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McDonnell pledges not to discriminate, backs Cuccinelli's legal reasoning on gays

Rosalind Helderman

Washington Post metro columnist Robert McCartney sat down yesterday with Gov. Bob McDonnell (R) for a wide-ranging interview, which you can read more about in McCartney's future columns.

We included a few comments from the governor on the topic of Attorney General Ken Cuccinelli's letter to colleges and universities in a story this morning on reaction to the letter on college campuses, the governor's first since the letter became public Friday.

For those who would like to hear more of what the governor had to say on the topic, here are some additional excerpts from McDonnell's comments on the subject to McCartney.

About Cuccinelli's legal reasoning: "The opinions with regard to the sole province of the General Assembly to set discrimination policy go back to Jerry Baliles in 1982. There's a long list of opinions. It's all separation of powers issues . . . But that doesn't mean that a governor can't say to his managers: I will not tolerate discrimination in this administration. And there will be consequences if I understand there's discrimination on any basis other than ability, merit, and willingness to follow my directives."

On the topic of whether he would sign legislation to extend legal protections based on sexual orientation if the General Assembly were to reverse course and pass a bill to do so: "I'd consider it. I'd have to look at the legal arguments for it. First, I have a policy as governor of Virginia that there will not be discrimination in employment, in hiring, in promotion, whatsoever. I will enforce that with my managers."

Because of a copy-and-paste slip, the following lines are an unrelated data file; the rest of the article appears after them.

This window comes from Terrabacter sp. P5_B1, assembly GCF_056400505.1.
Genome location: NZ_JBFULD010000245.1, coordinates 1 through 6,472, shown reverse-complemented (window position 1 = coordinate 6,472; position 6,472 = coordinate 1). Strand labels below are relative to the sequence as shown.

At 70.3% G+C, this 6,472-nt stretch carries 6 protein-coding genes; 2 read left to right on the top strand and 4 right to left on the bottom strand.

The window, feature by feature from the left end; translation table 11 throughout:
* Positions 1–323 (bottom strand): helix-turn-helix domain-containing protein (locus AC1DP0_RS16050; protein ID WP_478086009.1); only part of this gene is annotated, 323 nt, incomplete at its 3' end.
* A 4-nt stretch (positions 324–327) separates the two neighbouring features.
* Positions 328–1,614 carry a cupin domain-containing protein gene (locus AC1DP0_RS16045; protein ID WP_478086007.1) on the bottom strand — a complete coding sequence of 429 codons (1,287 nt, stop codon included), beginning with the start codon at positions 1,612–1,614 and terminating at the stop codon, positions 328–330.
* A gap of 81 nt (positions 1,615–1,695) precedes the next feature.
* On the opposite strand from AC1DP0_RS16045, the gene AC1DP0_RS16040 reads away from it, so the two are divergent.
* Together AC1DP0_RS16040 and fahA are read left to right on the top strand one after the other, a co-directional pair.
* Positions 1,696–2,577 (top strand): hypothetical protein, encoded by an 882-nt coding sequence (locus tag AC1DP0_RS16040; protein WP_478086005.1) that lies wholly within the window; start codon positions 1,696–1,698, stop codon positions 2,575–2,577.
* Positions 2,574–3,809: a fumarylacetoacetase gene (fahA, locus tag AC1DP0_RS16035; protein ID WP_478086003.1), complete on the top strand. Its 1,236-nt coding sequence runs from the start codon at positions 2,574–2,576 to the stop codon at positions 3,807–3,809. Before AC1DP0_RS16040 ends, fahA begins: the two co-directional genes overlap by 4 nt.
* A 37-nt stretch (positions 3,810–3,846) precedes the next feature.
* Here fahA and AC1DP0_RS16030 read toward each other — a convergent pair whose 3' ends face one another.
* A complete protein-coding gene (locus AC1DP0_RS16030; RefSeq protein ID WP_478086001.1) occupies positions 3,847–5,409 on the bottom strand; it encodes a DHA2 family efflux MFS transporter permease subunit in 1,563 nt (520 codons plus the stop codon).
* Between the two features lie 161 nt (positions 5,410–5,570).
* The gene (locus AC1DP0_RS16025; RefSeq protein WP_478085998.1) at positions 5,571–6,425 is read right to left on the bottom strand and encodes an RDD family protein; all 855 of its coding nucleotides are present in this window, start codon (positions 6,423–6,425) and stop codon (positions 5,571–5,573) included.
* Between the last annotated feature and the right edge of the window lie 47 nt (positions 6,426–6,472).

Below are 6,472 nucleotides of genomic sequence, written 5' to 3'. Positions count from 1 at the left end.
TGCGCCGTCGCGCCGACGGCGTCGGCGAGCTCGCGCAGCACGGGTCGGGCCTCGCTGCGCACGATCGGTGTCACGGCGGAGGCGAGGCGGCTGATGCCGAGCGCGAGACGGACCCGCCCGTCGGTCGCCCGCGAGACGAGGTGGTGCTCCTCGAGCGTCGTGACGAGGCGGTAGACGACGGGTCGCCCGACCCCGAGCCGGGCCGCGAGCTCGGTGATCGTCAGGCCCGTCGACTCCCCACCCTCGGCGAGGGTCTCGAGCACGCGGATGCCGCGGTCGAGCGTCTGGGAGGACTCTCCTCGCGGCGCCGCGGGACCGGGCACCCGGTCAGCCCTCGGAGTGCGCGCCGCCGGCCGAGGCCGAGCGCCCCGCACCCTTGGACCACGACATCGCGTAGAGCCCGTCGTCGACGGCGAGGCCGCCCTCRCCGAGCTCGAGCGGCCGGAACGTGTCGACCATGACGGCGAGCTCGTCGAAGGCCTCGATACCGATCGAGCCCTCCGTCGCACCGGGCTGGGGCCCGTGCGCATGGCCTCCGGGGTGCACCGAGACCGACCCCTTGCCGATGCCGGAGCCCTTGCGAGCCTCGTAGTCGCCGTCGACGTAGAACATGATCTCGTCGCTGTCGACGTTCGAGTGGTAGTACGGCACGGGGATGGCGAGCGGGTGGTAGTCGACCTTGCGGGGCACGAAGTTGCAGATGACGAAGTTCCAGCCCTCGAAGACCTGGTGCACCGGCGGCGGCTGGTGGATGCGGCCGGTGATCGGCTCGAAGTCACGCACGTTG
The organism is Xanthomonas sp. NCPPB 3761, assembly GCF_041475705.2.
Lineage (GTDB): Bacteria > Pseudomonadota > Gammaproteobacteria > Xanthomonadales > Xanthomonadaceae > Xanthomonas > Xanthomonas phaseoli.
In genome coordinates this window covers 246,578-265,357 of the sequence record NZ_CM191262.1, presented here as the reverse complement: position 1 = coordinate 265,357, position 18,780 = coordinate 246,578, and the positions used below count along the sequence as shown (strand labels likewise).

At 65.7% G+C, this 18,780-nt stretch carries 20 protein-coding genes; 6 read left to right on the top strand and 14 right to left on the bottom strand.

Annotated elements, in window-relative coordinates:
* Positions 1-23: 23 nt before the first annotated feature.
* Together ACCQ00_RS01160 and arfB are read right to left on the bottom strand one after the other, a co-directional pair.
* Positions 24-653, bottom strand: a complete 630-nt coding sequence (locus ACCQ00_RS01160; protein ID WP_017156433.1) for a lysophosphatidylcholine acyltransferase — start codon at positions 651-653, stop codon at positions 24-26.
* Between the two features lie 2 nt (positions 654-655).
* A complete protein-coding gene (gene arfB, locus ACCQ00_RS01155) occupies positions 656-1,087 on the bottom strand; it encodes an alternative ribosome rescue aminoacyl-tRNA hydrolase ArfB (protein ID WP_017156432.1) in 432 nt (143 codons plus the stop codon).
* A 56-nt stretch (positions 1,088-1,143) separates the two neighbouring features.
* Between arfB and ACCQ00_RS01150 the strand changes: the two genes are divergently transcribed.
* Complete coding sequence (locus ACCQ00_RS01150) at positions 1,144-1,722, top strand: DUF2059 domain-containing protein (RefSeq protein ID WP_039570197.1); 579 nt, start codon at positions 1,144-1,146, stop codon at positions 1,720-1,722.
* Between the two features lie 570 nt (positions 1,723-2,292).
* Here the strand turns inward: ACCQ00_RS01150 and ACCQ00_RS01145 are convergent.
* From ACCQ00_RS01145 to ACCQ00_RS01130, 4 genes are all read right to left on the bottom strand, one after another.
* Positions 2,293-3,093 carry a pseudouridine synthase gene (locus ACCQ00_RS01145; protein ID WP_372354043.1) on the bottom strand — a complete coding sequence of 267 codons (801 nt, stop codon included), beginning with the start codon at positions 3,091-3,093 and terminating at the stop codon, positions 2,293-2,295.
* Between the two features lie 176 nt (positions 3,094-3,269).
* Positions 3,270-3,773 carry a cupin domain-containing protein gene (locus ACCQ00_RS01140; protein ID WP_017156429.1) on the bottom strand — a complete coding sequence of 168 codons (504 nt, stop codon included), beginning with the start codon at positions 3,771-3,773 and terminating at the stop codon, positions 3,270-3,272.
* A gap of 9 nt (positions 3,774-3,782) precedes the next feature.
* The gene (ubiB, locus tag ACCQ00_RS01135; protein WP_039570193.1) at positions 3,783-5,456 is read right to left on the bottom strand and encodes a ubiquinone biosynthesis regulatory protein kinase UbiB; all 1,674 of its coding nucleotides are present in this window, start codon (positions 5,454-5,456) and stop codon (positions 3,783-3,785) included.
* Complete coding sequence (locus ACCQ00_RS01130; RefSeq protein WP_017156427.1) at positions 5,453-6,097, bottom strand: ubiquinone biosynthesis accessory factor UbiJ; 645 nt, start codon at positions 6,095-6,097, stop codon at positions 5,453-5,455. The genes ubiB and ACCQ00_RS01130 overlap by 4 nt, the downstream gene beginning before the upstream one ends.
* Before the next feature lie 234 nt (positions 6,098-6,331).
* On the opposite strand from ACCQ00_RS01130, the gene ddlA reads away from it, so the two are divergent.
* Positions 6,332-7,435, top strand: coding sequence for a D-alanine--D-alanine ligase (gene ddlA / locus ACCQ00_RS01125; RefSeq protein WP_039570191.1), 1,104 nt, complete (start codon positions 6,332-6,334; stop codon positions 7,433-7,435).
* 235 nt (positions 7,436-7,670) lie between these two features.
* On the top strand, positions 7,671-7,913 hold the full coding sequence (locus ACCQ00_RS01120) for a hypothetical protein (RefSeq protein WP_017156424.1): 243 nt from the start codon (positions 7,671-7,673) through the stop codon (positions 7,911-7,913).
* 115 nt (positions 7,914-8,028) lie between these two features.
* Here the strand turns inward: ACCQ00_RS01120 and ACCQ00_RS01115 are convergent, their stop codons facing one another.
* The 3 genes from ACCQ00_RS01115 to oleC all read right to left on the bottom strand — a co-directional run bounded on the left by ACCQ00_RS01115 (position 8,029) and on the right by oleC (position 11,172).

On whether Cuccinelli's letter has any impact, given pledges by all involved not to discriminate: "Listen, I gave advice to Gov. Kaine on that, and he ignored my advice. Lawyers give advice regulaly. Sometimes the clients follow it, sometimes they don't. . . . I think you have to make one legal distinction."

"Only the General Assembly can change the Human Rights Act, which creates certain remedies for discrimination, namely grievances and lawsuits. That's very different than me as the manager of the state government saying you will not discriminate, while I'm governor, and if you do, on the employer side, there will be consequences to discrimination. I've made it very clear to our cabinet members. I essentially put it in writing. We're going to make sure that those policies are enforced."

On whether publicity on the issue could hurt Virginia's efforts to attract businesses, including Northrop Grumman:

After noting that private businesses could adopt any policy for their own employees that they wish and discussing Virginia's low-tax, business friendly climate, he added:
"I want people to know not only we're open for business, but we're open to a broad, diverse cultural group of people coming here and living the American dream and making this a better state. As long as I'm governor, I'm going to have those kinds of policies. . . . People will be welcome to come to Virginia. I think that people believe that's the kind of governor I'm going to be."

By Rosalind Helderman  |  March 9, 2010; 9:59 AM ET
Categories:  General Assembly 2010 , House of Delegates , Ken Cuccinelli , Robert F. McDonnell , Rosalind Helderman , State Senate  
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There's a surprise. Welcome back to the 18th century.

Posted by: jckdoors | March 9, 2010 11:21 AM | Report abuse